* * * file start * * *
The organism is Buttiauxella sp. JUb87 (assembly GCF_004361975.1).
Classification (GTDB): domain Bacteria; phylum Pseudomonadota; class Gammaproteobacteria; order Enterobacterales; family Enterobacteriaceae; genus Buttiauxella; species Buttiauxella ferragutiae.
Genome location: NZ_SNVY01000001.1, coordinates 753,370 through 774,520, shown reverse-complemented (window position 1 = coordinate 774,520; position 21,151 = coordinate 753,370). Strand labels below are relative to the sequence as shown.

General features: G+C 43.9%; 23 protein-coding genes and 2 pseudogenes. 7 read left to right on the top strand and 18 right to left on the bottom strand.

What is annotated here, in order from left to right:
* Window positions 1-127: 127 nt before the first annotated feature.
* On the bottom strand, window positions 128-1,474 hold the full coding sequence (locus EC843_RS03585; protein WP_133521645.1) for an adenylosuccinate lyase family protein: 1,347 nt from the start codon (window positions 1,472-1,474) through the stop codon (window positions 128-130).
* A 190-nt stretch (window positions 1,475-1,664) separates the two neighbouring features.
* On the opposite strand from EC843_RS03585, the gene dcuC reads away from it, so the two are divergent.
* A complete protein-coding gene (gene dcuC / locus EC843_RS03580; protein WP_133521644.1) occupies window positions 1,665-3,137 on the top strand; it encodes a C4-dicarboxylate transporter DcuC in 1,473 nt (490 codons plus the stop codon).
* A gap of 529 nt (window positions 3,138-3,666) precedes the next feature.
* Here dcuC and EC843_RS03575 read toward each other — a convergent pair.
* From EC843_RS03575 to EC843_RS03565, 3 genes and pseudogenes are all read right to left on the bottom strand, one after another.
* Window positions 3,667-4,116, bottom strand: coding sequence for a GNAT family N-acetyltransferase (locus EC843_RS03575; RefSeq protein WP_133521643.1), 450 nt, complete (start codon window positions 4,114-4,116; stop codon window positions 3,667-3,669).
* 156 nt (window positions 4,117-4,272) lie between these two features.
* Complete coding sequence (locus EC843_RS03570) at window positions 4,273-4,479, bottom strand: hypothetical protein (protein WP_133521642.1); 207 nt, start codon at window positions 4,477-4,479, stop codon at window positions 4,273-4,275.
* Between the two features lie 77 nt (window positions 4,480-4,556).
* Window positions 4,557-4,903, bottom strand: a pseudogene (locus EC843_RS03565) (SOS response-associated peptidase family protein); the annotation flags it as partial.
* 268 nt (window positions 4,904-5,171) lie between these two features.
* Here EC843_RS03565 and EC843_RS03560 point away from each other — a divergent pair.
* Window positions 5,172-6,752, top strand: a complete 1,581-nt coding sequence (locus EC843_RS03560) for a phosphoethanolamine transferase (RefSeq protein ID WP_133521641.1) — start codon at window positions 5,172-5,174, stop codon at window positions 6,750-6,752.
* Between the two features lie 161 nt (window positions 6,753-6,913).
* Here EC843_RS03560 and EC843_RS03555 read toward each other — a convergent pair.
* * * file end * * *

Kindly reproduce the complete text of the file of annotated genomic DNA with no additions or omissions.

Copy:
The organism is Buttiauxella sp. JUb87 (assembly GCF_004361975.1).
Classification (GTDB): domain Bacteria; phylum Pseudomonadota; class Gammaproteobacteria; order Enterobacterales; family Enterobacteriaceae; genus Buttiauxella; species Buttiauxella ferragutiae.
Genome location: NZ_SNVY01000001.1, coordinates 753,370 through 774,520, shown reverse-complemented (window position 1 = coordinate 774,520; position 21,151 = coordinate 753,370). Strand labels below are relative to the sequence as shown.

General features: G+C 43.9%; 23 protein-coding genes and 2 pseudogenes. 7 read left to right on the top strand and 18 right to left on the bottom strand.

What is annotated here, in order from left to right:
* Window positions 1-127: 127 nt before the first annotated feature.
* On the bottom strand, window positions 128-1,474 hold the full coding sequence (locus EC843_RS03585; protein WP_133521645.1) for an adenylosuccinate lyase family protein: 1,347 nt from the start codon (window positions 1,472-1,474) through the stop codon (window positions 128-130).
* A 190-nt stretch (window positions 1,475-1,664) separates the two neighbouring features.
* On the opposite strand from EC843_RS03585, the gene dcuC reads away from it, so the two are divergent.
* A complete protein-coding gene (gene dcuC / locus EC843_RS03580; protein WP_133521644.1) occupies window positions 1,665-3,137 on the top strand; it encodes a C4-dicarboxylate transporter DcuC in 1,473 nt (490 codons plus the stop codon).
* A gap of 529 nt (window positions 3,138-3,666) precedes the next feature.
* Here dcuC and EC843_RS03575 read toward each other — a convergent pair.
* From EC843_RS03575 to EC843_RS03565, 3 genes and pseudogenes are all read right to left on the bottom strand, one after another.
* Window positions 3,667-4,116, bottom strand: coding sequence for a GNAT family N-acetyltransferase (locus EC843_RS03575; RefSeq protein WP_133521643.1), 450 nt, complete (start codon window positions 4,114-4,116; stop codon window positions 3,667-3,669).
* 156 nt (window positions 4,117-4,272) lie between these two features.
* Complete coding sequence (locus EC843_RS03570) at window positions 4,273-4,479, bottom strand: hypothetical protein (protein WP_133521642.1); 207 nt, start codon at window positions 4,477-4,479, stop codon at window positions 4,273-4,275.
* Between the two features lie 77 nt (window positions 4,480-4,556).
* Window positions 4,557-4,903, bottom strand: a pseudogene (locus EC843_RS03565) (SOS response-associated peptidase family protein); the annotation flags it as partial.
* 268 nt (window positions 4,904-5,171) lie between these two features.
* Here EC843_RS03565 and EC843_RS03560 point away from each other — a divergent pair.
* Window positions 5,172-6,752, top strand: a complete 1,581-nt coding sequence (locus EC843_RS03560) for a phosphoethanolamine transferase (RefSeq protein ID WP_133521641.1) — start codon at window positions 5,172-5,174, stop codon at window positions 6,750-6,752.
* Between the two features lie 161 nt (window positions 6,753-6,913).
* Here EC843_RS03560 and EC843_RS03555 read toward each other — a convergent pair.